The Queen is spending a second day in hospital where she will be examined for gastroenteritis symptoms, commonly known as a stomach bug.
The 86-year-old British monarch was admitted to King Edward VII Hospital on Sunday after traveling from Windsor Castle where she had been resting in what is her first hospital stay in 10 years.
Situated in Marylebone, the private hospital is the Royal Family’s medical facility of choice and is where Kate Middleton was treated for acute morning sickness last December.
During Kate’s stay two radio presenters from Australian radio station 2Day FM prank called the hospital while impersonating the Queen and Prince Charles.
The pair spoke to a reception nurse before being transferred to a nurse on the Duchess’ ward. Three days later the first nurse, Jacintha Saldana, was found hanged at her accommodation. A full inquest into the mother-of-two’s death is expected to reopen later this month.
Although Buckingham Palace have described the Queen as being “in good health” and in “good spirits,” she is expected to remain in the King Edward VII hospital for a further two days, said BBC News.
In a statement, the Palace said:
“The Queen is being assessed at the King Edward VII hospital, London, after experiencing symptoms of gastroenteritis. As a precaution, all official engagements for this week will regrettably be either postponed or canceled.”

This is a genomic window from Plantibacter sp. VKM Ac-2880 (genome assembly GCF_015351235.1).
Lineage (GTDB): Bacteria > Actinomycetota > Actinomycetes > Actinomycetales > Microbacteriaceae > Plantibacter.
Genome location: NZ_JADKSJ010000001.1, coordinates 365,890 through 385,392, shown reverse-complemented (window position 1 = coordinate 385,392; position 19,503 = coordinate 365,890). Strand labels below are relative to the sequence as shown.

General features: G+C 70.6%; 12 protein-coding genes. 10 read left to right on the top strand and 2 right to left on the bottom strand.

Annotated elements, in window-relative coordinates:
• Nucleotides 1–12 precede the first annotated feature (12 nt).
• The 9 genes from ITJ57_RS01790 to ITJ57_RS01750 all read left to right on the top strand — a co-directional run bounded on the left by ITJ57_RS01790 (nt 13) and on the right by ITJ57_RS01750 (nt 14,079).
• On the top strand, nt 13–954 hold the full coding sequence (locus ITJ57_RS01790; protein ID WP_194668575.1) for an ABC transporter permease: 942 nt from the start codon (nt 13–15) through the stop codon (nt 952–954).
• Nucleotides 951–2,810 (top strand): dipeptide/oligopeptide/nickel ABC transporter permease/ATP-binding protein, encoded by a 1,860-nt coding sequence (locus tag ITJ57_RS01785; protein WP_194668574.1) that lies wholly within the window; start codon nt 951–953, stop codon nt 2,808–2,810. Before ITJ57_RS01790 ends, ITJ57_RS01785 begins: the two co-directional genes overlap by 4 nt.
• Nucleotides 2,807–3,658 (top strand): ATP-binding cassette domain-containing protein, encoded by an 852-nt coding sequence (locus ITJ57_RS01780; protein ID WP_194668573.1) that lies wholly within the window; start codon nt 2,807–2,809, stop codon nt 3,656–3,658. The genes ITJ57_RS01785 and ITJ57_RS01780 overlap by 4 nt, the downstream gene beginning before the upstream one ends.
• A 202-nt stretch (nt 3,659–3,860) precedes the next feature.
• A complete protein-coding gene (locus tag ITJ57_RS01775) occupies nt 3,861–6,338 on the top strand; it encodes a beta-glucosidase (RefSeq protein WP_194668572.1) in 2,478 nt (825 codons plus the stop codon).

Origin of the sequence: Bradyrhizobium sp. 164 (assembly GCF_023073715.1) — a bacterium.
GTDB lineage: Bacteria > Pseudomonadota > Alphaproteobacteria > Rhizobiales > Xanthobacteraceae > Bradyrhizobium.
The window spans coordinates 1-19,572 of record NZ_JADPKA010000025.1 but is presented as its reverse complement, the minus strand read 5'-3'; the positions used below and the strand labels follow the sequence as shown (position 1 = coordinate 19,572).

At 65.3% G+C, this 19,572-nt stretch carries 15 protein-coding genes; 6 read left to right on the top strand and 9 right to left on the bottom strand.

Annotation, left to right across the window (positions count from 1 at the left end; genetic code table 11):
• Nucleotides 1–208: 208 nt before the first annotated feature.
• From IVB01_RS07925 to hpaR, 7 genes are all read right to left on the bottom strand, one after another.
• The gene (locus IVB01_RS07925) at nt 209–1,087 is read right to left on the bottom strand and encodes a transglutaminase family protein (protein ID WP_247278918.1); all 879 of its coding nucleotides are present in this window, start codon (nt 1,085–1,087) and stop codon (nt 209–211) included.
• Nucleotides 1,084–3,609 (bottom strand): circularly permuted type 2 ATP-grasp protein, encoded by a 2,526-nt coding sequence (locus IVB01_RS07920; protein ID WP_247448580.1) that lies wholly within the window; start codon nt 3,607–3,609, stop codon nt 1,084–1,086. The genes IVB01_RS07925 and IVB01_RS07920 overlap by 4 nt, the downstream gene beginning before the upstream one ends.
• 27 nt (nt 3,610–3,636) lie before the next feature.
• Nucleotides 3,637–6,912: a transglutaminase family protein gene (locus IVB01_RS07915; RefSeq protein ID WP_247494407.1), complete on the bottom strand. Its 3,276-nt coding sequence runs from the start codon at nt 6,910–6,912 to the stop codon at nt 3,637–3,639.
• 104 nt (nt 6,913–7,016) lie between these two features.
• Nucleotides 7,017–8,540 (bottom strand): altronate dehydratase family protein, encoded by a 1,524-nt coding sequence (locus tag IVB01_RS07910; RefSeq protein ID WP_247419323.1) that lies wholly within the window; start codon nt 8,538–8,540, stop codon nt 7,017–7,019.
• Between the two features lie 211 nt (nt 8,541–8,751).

One of those trips was a scheduled trip by the Queen and her husband Prince Phillip to Rome to visit the Italian president, Giorgio Napolitano. The Royals were due to receive a ceremonial welcome and attend a private lunch as well as visit the Pantheon, the ancient Roman monument where two Italian kings are buried.
Other engagements included a reception for lawmakers at Buckingham Palace this week. It will now go ahead with other members of the royal family standing in.
Apart from the fact that it’s the Queen, huge media interest has greeted news of her condition because she is so rarely ill. Last hospitalized 10 years ago for a minor knee operation, surgeons removed non-cancerous lesions from the Queen’s face at the same time.
According to The Guardian, doctors treating the Queen will be keen to ensure that she is properly hydrated while suffering from the infection, which causes vomiting, fever, and intermittent bouts of diarrhea.
Gastroenteritis causes inflammation of the stomach lining and intestines and can be transmitted through contact with an infected person or contaminated food and drink.
Television crews and photographers were last night gathering outside the hospital and more are outside the hospital today. Inevitably, security is tight.